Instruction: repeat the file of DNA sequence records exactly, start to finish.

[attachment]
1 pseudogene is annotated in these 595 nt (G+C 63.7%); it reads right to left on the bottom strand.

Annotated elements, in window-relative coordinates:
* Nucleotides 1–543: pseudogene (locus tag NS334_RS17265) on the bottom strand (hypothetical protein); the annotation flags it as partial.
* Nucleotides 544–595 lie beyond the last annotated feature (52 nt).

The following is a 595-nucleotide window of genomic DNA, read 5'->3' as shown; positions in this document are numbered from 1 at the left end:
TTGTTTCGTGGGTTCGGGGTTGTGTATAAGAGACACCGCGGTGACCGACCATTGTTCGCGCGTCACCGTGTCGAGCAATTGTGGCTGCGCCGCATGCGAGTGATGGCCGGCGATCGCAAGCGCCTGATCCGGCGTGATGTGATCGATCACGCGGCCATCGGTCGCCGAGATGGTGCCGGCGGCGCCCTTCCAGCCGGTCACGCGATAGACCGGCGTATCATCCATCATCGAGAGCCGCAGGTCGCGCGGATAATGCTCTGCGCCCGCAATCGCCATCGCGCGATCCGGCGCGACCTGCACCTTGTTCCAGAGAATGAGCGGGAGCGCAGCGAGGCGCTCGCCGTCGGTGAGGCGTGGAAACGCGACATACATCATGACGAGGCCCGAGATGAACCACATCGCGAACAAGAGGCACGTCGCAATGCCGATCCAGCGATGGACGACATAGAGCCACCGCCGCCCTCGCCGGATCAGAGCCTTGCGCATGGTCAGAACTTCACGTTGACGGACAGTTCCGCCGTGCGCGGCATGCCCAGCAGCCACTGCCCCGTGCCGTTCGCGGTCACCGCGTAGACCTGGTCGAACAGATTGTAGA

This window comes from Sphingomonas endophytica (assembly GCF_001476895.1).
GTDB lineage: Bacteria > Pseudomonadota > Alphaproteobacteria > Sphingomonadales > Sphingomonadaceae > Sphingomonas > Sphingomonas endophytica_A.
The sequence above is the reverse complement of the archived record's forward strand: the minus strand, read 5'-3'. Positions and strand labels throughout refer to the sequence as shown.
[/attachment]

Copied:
1 pseudogene is annotated in these 595 nt (G+C 63.7%); it reads right to left on the bottom strand.

Annotated elements, in window-relative coordinates:
* Nucleotides 1–543: pseudogene (locus tag NS334_RS17265) on the bottom strand (hypothetical protein); the annotation flags it as partial.
* Nucleotides 544–595 lie beyond the last annotated feature (52 nt).

The following is a 595-nucleotide window of genomic DNA, read 5'->3' as shown; positions in this document are numbered from 1 at the left end:
TTGTTTCGTGGGTTCGGGGTTGTGTATAAGAGACACCGCGGTGACCGACCATTGTTCGCGCGTCACCGTGTCGAGCAATTGTGGCTGCGCCGCATGCGAGTGATGGCCGGCGATCGCAAGCGCCTGATCCGGCGTGATGTGATCGATCACGCGGCCATCGGTCGCCGAGATGGTGCCGGCGGCGCCCTTCCAGCCGGTCACGCGATAGACCGGCGTATCATCCATCATCGAGAGCCGCAGGTCGCGCGGATAATGCTCTGCGCCCGCAATCGCCATCGCGCGATCCGGCGCGACCTGCACCTTGTTCCAGAGAATGAGCGGGAGCGCAGCGAGGCGCTCGCCGTCGGTGAGGCGTGGAAACGCGACATACATCATGACGAGGCCCGAGATGAACCACATCGCGAACAAGAGGCACGTCGCAATGCCGATCCAGCGATGGACGACATAGAGCCACCGCCGCCCTCGCCGGATCAGAGCCTTGCGCATGGTCAGAACTTCACGTTGACGGACAGTTCCGCCGTGCGCGGCATGCCCAGCAGCCACTGCCCCGTGCCGTTCGCGGTCACCGCGTAGACCTGGTCGAACAGATTGTAGA

This window comes from Sphingomonas endophytica (assembly GCF_001476895.1).
GTDB lineage: Bacteria > Pseudomonadota > Alphaproteobacteria > Sphingomonadales > Sphingomonadaceae > Sphingomonas > Sphingomonas endophytica_A.
The sequence above is the reverse complement of the archived record's forward strand: the minus strand, read 5'-3'. Positions and strand labels throughout refer to the sequence as shown.